Because most schools block entire social media sites in an effort to keep out inappropriate content, they also block all the perfectly appropriate and even educational content on the social Web. That goes for YouTube too, of course. But “YouTube has a vast library of content, much of which can be used for educational purposes,” PC Magazine reports, so Google launched YouTube for Schools, which includes “short lessons from top teachers around the world, full courses from the world’s best universities, professional development from fellow educators, and inspiring videos from thought leaders,” Google says on the new service’s home page. So in the service, only administrators and teachers can log into YouTube and watch any video, Google explains. Students, on the other hand, can only watch the videos available in “YouTube EDU,” where commenting’s disabled and search is limited to YouTube EDU. But school admins and teachers can use their ability to log into the all of YouTube to customize their school’s YouTube EDU by adding videos that work for their classes – maybe even videos produced by students for assignments (I’m certainly a supporter of that). Google has also created YouTube for Teachers, where they can learn how to turn video into a teaching tool and “tap into the mind of the visual learner and more,” as Google put it.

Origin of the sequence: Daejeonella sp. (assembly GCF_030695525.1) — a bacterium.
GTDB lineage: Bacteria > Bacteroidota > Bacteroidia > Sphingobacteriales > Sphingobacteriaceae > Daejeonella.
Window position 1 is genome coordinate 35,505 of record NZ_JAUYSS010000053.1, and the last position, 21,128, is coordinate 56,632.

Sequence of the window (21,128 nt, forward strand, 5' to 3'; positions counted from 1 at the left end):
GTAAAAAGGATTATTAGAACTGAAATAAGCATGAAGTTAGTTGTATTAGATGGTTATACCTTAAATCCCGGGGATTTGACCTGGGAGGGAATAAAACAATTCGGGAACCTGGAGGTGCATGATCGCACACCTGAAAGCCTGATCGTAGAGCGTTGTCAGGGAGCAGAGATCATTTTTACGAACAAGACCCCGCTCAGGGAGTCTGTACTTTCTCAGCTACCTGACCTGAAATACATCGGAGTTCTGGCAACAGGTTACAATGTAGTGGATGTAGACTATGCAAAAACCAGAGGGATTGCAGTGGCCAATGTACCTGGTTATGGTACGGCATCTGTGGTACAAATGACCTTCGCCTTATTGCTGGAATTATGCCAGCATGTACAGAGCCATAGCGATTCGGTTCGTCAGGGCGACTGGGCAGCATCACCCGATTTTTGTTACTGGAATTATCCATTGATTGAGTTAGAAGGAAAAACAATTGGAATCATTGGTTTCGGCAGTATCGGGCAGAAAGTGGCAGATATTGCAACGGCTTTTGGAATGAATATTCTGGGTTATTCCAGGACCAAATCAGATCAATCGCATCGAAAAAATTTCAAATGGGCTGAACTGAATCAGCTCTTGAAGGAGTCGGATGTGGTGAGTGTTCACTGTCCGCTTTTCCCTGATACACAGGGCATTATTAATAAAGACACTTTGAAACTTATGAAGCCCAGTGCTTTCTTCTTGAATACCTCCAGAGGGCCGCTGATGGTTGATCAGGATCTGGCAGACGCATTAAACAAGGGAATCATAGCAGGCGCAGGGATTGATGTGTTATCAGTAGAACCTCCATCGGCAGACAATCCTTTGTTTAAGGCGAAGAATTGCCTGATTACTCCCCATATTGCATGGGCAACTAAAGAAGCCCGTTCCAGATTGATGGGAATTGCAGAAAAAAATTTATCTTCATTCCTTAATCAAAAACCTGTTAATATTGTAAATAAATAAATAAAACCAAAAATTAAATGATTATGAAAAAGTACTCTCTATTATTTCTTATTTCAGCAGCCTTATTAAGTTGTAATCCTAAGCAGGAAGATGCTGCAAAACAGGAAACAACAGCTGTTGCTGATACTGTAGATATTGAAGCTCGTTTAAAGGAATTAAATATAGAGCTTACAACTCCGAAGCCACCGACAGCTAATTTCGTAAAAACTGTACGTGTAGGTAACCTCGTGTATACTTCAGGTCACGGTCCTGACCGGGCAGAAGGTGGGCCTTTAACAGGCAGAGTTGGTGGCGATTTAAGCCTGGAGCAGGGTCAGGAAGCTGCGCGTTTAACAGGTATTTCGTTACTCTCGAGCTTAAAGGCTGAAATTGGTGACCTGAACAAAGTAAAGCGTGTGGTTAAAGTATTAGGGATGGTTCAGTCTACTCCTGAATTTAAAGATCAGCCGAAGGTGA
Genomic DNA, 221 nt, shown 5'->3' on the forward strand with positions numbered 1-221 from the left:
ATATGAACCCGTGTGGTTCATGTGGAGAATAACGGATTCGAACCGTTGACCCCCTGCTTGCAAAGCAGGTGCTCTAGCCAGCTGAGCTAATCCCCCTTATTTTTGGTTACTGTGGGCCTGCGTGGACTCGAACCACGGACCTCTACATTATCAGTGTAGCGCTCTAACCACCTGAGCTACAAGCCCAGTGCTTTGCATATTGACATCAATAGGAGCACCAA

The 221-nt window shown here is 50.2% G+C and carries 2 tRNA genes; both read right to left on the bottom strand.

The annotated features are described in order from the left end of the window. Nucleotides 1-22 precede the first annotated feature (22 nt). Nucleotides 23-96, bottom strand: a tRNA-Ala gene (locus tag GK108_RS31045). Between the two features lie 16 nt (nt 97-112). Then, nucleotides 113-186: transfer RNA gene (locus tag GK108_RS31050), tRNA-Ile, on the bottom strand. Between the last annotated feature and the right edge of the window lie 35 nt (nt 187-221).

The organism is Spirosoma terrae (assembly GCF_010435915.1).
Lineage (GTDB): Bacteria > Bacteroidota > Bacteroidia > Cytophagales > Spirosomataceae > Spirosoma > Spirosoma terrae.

Social media – today’s media – belong in school. Why? Because, as I wrote in 2009, school needs to provide students with the same guidance and enrichment in their use of new media use that they’ve provided in their use of books and other traditional media. “Keeping social media out of school is actually putting our kids at greater risk as they are being left on their own without any modeling or mentoring,” wrote award-winning middle school teacher Marianne Malmstrom in New Jersey. “I believe leaving kids on their own [in new media] without caring adults’ guidance is irresponsible and more about protecting adults against imagined lawsuits than addressing the real needs of kids today” (I first quoted her here). She’s talking about helping students develop their own cognitive filters rather than teaching them to rely on a tech filter. As Nancy Willard of the Center for Safe & Responsible Internet Use puts it, it’s hard to teach swimming without a pool. YouTube/schools is one of those pools.
- Here’s further coverage at the BBC, the New York Times’s Schoolbook and at the San Jose Mercury News from my ConnectSafely co-director Larry Magid
- More on that cognitive filter: “School libraries: Vital filter developers”
- “Social media in the classroom: +1 or -1?”
- “Social media in school more? Yes!”